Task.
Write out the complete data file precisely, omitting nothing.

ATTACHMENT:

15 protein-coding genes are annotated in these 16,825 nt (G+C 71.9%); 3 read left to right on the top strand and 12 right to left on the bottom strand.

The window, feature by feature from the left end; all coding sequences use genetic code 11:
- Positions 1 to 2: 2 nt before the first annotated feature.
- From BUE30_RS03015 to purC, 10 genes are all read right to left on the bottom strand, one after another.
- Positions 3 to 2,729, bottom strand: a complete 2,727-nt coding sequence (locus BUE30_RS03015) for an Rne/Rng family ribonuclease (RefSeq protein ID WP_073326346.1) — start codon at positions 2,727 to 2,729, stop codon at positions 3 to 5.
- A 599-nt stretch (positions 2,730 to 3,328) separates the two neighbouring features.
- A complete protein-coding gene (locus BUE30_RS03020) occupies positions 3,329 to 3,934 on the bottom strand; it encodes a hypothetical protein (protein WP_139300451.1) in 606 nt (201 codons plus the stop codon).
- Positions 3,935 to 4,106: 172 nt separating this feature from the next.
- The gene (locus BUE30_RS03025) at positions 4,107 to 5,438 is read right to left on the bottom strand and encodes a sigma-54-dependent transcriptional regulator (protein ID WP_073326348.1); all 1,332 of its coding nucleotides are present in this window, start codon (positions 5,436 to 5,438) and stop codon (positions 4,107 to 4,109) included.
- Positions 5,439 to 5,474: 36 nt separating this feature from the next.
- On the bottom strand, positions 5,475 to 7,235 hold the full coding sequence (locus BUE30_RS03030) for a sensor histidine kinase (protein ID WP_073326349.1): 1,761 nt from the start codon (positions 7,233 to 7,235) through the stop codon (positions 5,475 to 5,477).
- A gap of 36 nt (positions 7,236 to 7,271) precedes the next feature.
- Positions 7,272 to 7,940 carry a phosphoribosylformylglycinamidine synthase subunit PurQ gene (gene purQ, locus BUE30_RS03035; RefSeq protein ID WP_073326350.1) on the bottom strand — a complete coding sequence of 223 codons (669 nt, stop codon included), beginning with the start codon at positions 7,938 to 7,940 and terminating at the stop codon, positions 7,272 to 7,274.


15 protein-coding genes are annotated in these 16,825 nt (G+C 71.9%); 3 read left to right on the top strand and 12 right to left on the bottom strand.

The window, feature by feature from the left end; all coding sequences use genetic code 11:
- Positions 1 to 2: 2 nt before the first annotated feature.
- From BUE30_RS03015 to purC, 10 genes are all read right to left on the bottom strand, one after another.
- Positions 3 to 2,729, bottom strand: a complete 2,727-nt coding sequence (locus BUE30_RS03015) for an Rne/Rng family ribonuclease (RefSeq protein ID WP_073326346.1) — start codon at positions 2,727 to 2,729, stop codon at positions 3 to 5.
- A 599-nt stretch (positions 2,730 to 3,328) separates the two neighbouring features.
- A complete protein-coding gene (locus BUE30_RS03020) occupies positions 3,329 to 3,934 on the bottom strand; it encodes a hypothetical protein (protein WP_139300451.1) in 606 nt (201 codons plus the stop codon).
- Positions 3,935 to 4,106: 172 nt separating this feature from the next.
- The gene (locus BUE30_RS03025) at positions 4,107 to 5,438 is read right to left on the bottom strand and encodes a sigma-54-dependent transcriptional regulator (protein ID WP_073326348.1); all 1,332 of its coding nucleotides are present in this window, start codon (positions 5,436 to 5,438) and stop codon (positions 4,107 to 4,109) included.
- Positions 5,439 to 5,474: 36 nt separating this feature from the next.
- On the bottom strand, positions 5,475 to 7,235 hold the full coding sequence (locus BUE30_RS03030) for a sensor histidine kinase (protein ID WP_073326349.1): 1,761 nt from the start codon (positions 7,233 to 7,235) through the stop codon (positions 5,475 to 5,477).
- A gap of 36 nt (positions 7,236 to 7,271) precedes the next feature.
- Positions 7,272 to 7,940 carry a phosphoribosylformylglycinamidine synthase subunit PurQ gene (gene purQ, locus BUE30_RS03035; RefSeq protein ID WP_073326350.1) on the bottom strand — a complete coding sequence of 223 codons (669 nt, stop codon included), beginning with the start codon at positions 7,938 to 7,940 and terminating at the stop codon, positions 7,272 to 7,274.